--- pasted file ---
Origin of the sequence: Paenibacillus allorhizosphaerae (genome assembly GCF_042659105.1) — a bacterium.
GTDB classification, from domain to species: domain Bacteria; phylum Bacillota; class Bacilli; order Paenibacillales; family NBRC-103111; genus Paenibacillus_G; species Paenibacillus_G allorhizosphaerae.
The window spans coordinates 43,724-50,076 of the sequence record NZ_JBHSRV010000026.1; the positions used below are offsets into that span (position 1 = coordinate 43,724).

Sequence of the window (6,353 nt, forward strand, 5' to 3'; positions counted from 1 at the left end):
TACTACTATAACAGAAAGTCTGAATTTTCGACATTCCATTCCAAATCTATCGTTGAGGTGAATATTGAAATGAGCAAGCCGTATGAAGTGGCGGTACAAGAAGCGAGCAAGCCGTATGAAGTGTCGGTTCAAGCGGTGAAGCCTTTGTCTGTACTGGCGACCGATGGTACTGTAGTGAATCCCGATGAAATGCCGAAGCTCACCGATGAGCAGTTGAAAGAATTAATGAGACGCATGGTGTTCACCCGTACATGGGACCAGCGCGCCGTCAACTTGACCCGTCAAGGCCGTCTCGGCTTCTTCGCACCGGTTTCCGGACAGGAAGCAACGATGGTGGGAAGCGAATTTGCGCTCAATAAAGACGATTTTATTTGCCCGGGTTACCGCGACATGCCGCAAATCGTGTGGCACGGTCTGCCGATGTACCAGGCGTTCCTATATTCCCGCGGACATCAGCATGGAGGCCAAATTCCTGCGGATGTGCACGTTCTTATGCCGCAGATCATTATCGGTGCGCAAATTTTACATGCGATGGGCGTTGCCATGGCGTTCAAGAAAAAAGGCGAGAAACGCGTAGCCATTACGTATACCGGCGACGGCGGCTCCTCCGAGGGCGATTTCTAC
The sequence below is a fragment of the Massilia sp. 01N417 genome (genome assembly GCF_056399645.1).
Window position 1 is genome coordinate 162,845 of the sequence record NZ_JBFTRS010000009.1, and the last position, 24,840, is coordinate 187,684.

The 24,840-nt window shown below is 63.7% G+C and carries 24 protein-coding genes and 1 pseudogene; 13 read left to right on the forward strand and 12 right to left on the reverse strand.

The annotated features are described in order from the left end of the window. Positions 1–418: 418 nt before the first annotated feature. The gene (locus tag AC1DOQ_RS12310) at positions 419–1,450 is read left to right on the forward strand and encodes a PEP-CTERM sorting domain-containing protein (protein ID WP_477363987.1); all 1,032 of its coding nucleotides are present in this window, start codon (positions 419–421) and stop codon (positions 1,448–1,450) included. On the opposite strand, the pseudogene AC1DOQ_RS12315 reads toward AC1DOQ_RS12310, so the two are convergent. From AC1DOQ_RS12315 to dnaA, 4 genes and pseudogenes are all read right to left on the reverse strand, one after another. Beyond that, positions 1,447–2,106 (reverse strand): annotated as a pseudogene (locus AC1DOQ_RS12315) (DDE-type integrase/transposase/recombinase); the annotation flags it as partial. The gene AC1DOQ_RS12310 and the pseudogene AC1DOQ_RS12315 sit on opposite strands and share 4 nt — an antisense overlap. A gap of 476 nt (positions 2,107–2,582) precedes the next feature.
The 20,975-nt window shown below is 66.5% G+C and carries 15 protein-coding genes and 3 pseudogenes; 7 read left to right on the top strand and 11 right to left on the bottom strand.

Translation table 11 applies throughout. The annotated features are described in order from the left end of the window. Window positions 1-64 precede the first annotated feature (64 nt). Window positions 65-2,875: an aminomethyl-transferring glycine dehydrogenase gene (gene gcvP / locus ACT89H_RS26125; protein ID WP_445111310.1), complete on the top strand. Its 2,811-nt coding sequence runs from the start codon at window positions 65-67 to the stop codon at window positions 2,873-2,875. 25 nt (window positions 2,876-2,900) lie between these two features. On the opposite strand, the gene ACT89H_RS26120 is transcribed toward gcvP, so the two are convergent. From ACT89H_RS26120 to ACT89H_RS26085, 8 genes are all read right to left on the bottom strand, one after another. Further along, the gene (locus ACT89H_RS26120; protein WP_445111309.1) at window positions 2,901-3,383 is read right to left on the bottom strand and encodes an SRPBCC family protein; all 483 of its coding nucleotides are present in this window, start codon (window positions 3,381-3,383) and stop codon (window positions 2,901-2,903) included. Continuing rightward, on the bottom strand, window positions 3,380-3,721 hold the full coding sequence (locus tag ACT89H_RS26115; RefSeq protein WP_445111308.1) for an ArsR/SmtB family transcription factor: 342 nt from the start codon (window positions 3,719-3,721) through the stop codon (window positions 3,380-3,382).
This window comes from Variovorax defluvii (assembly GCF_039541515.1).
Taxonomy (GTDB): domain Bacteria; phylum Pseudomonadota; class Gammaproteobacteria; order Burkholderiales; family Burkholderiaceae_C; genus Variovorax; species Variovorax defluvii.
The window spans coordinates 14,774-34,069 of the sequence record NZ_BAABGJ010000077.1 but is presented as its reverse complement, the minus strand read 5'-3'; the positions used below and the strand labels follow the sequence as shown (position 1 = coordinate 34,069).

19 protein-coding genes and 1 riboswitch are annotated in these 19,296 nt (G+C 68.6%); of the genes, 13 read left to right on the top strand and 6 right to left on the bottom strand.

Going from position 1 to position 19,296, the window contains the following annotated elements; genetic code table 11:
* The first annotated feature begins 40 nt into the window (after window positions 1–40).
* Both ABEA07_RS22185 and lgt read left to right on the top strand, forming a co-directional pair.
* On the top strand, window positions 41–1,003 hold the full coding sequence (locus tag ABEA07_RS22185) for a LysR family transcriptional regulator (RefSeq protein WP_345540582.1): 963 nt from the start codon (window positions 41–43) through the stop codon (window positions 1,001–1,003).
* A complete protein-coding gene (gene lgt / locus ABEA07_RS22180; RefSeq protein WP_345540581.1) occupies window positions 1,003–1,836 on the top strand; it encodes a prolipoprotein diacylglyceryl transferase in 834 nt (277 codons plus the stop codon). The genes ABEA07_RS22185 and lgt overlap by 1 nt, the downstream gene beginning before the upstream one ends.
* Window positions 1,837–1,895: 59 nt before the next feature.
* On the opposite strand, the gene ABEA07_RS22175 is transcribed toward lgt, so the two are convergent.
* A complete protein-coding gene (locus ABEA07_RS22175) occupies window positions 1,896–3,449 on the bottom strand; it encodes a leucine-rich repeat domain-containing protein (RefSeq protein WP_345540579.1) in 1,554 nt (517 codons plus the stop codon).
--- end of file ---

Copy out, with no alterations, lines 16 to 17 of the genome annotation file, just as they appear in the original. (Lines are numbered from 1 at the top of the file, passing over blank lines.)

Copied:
Going from position 1 to position 19,296, the window contains the following annotated elements; genetic code table 11:
* The first annotated feature begins 40 nt into the window (after window positions 1–40).